• 7. More adolescents that took their lives due to bullying 13 year old, Morgan Musson, took her life because of being bullied over being 6ft tall. Morgan was bullied for 7 months so she decided to take several painkillers to take away her misery. 15 year old, Todd Loik took his life because he was being harassed over text messages. He would receive pages and pages of threats and taunts a night. 15 year old, Jamie Hubley committed suicide because he was constantly made fun of because he was openly gay. Right before he killed himself, he made a blog about his love and respect for lady gaga for being one of the only people that understood him. This is really happening and it’s so upsetting because their only kids. They don’t know how to deal with the pain and heartache.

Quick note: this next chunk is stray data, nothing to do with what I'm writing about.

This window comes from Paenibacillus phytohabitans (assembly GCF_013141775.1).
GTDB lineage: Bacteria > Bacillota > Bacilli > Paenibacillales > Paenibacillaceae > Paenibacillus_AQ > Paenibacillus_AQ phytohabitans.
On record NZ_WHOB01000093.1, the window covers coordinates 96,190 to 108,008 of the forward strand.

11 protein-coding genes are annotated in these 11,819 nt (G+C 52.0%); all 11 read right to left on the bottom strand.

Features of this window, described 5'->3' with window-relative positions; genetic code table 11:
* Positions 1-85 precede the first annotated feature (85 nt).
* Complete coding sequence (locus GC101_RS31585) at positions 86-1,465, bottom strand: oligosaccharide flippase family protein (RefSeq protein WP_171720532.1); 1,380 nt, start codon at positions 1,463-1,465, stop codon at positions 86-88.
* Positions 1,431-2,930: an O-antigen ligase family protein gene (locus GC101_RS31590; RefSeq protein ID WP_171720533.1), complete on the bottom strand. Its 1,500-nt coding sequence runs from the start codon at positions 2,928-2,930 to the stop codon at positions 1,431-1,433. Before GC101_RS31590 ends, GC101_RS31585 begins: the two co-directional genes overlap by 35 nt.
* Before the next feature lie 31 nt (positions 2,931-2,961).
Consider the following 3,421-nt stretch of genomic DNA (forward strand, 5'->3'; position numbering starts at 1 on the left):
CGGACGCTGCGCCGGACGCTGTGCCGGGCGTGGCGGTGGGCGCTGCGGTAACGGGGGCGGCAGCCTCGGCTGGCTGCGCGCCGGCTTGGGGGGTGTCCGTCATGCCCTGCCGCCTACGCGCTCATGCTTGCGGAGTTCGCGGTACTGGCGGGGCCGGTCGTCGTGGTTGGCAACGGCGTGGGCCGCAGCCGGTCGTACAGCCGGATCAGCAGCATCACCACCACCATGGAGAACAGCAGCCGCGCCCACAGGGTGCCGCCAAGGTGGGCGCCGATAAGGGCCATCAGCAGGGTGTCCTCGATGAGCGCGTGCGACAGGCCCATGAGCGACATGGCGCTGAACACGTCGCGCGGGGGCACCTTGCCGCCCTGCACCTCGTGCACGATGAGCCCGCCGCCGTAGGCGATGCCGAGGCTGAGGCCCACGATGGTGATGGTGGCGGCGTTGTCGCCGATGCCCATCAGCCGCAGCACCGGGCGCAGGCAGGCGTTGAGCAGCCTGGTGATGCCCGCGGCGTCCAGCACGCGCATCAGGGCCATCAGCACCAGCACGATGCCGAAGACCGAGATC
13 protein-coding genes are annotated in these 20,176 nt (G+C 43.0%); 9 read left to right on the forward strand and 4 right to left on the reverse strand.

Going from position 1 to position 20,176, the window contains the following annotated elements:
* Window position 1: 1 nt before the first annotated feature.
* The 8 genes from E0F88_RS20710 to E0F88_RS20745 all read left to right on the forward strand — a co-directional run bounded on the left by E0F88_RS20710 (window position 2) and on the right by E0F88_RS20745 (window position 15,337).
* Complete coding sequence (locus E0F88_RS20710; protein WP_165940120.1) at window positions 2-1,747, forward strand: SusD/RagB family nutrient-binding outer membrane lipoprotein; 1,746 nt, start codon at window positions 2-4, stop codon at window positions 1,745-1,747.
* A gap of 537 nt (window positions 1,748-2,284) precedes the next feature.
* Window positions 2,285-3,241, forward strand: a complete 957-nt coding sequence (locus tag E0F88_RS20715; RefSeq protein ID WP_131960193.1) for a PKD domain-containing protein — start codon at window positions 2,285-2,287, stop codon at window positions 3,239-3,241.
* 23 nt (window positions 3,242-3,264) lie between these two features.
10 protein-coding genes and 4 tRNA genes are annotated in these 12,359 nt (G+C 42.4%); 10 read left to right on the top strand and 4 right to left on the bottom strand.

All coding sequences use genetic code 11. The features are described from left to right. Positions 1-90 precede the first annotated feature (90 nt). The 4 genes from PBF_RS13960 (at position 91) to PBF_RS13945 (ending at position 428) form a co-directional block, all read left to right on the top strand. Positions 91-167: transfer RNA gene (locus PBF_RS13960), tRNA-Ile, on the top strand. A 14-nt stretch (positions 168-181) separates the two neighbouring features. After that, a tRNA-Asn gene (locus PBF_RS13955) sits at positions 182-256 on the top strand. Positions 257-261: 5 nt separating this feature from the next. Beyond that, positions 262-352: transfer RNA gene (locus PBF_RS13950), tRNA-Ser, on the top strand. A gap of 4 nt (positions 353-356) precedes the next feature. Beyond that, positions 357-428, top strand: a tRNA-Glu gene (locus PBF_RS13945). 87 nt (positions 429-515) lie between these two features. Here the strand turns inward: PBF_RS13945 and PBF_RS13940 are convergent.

• 8. Too young, so sad- you’re all missed Jamie Morgan Todd
  • 9. Recent News • In October 2013, eight teenage girls were arrested in a high school in London, Ontario for physically, emotionally and cyber bulling this one girl. Finally the school is standing up and doing something serious about it. The principal Bill Tucker stated: “'If we can change behaviours about drinking and driving, if we change behaviours and attitudes around smoking, why can we not change behaviours and attitudes around bullying”. Police say that the arrested girls face charges of criminal harassment. They need to keep pledging and keep taking a stand.